Make a concerted effort to show a genuine interest in your seasonal staff. After all, they’re the ones who get stuck squeezing trees and a dozen bags of mulch into a subcompact.
We’re right around that time when I write my annual “be kind to your team” column. After all, it’s April and things are about to get crazy…if they aren’t already.
As I get ready for another spring and summer stint in the edibles department at Gethsemane Garden Center, I can’t help but think about the differences between being a full-time garden center employee and a seasonal one.
There’s no doubt your full-time, year-round crew knows the ropes. They know what the priorities are when delivery trucks pull up. They know what busy is. They know how to act busy, too. They know when to have lunch. They know what not to do around the owner. And through the eyes of a seasonal worker, full-timers seem to know everything about anything and everybody who’s anybody.
What do most seasonal employees know? Not so much.
Whether they’re working weekends to get tan and earn a couple extra bucks or just want in on that employee discount to improve their landscape, make sure you’re giving them a chance to develop a bond with your business.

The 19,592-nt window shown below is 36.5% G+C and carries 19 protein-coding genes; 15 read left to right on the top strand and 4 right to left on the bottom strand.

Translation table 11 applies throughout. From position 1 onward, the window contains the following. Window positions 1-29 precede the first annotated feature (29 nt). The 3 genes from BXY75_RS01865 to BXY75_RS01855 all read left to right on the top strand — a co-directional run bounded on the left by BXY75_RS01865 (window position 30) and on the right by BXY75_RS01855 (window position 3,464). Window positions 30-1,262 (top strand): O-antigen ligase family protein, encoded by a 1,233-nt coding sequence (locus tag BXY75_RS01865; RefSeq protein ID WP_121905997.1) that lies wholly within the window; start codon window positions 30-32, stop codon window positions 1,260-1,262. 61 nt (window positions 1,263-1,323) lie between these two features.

Don’t let “go introduce yourself to the new kid” be the formal orientation. And don’t let “nobody told me” become an answer you’ve learned to deal with each spring.
This time around, make a concerted effort to show a genuine interest in your seasonal staff. After all, they’re the ones who get stuck squeezing trees and a dozen bags of mulch into a subcompact (see photo).
So, show some gratitude, learn names, make sure they’re being useful, and most importantly, make sure they feel like they’re part of your team.
Since we’re on the topic of staff, I’d be remiss if I didn’t urge you to read two well-timed and topical “manager vs. employee” articles in this issue.
On page 12, certified executive coach Rosemary Monahan explains 10 common negative behavior profiles in your workplace and shares five ways to get difficult employees back in a positive direction.
And in this month’s Let Me Explain… on page 54, Jonathan Sweet, Editor in Chief of Professional Remodeler magazine, explains why the “you should be grateful to have this job” mentality may no longer work in your favor.